A U.S. utility was recently compromised by a “sophisticated threat actor,” according to an ICS-CERT report. The control system was accessed through a remote access feature and brute-force tactics applied to the password authorization mechanism. In other words, this unnamed public utility placed its control system at risk by making it directly accessible through the Internet. In “Internet Accessible Control Systems at Risk,” the ICS-CERT, a part of the Department of Homeland Security, which investigates system vulnerabilities to cyber attacks and promotes situational awareness, asks:
And the answer: If your answer was yes to any or all these questions, you are at increased risk of cyber attacks including scanning, probes, brute force attempts and unauthorized access to your control environment.
The likelihood of Internet-facing, mission-critical industrial and utility systems under ICS-CERT’s purview being compromised is rising, the department warns, in part because public documents expose search terms that help identify these critical control systems to anyone scanning for them. It’s now just not that hard to find the systems, and when they are not adequately protected with authentication mechanisms anyway, breaches will occur. Homeland Security does not report on every attempted or successful breach of public systems or utilities. This is just one instance that appears to be a near-miss situation. In the report, ICS-CERT makes a vague reference to two other recent events, as well. Could one of them have been a public utility in your area? It could have.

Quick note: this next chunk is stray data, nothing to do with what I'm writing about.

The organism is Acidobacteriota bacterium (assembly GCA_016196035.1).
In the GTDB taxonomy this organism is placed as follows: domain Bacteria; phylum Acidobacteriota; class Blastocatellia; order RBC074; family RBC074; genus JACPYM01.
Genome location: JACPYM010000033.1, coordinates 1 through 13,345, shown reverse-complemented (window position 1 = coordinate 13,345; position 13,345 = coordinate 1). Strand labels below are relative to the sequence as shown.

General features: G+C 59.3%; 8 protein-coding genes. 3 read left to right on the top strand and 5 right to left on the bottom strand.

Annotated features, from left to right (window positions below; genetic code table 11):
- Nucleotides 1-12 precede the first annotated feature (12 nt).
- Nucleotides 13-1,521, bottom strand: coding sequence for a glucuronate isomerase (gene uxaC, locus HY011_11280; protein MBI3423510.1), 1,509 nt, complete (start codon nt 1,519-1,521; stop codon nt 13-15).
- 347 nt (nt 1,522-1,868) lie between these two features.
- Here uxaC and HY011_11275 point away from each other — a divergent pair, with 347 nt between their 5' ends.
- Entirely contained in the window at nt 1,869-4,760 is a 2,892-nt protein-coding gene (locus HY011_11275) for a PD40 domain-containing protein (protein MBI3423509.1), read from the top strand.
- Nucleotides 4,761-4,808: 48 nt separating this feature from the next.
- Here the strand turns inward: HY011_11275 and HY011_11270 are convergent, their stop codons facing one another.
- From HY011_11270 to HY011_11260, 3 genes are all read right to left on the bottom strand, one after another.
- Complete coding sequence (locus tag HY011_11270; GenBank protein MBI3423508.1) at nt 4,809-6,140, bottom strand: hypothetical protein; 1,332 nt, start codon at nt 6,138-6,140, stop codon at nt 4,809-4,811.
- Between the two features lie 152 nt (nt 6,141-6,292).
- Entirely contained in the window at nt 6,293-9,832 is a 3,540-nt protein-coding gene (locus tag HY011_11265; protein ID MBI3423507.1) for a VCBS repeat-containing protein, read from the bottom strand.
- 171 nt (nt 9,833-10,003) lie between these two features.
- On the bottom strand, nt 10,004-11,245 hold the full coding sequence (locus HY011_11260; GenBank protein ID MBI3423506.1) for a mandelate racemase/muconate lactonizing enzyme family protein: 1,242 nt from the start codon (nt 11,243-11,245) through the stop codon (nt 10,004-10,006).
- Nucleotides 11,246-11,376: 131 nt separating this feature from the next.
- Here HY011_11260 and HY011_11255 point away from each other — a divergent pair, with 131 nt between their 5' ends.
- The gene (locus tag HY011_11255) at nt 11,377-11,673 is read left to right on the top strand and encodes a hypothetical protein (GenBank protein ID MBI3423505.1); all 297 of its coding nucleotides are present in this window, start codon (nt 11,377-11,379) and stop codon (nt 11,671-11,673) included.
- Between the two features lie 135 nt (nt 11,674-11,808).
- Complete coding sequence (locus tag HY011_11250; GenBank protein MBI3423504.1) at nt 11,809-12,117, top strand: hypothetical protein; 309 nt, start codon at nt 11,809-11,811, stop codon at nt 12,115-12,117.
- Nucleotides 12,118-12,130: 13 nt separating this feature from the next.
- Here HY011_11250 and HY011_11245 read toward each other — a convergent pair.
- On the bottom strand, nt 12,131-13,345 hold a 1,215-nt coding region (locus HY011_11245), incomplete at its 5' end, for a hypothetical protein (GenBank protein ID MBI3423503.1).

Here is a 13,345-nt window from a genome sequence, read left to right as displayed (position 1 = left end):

The reality is that critical systems are sitting like pretty little packages all wrapped up for a bad actor with an Internet connection to open. In addition to a heightened level of concern about the effect a breach of this sort could have on our own communities and the country, we can take these generalized recommendations that ICS-CERT provides. Practically speaking, the department knows that not all Internet accessibility will be removed, even in industrial operations and public utilities. Maybe a similar breach to your systems wouldn’t bring a city to its knees. That being said, spending some time comparing these action items with your own critical systems could shed light on opportunities to tighten up and reduce risk. You may decide that simply removing remote access and isolating systems is no long optional: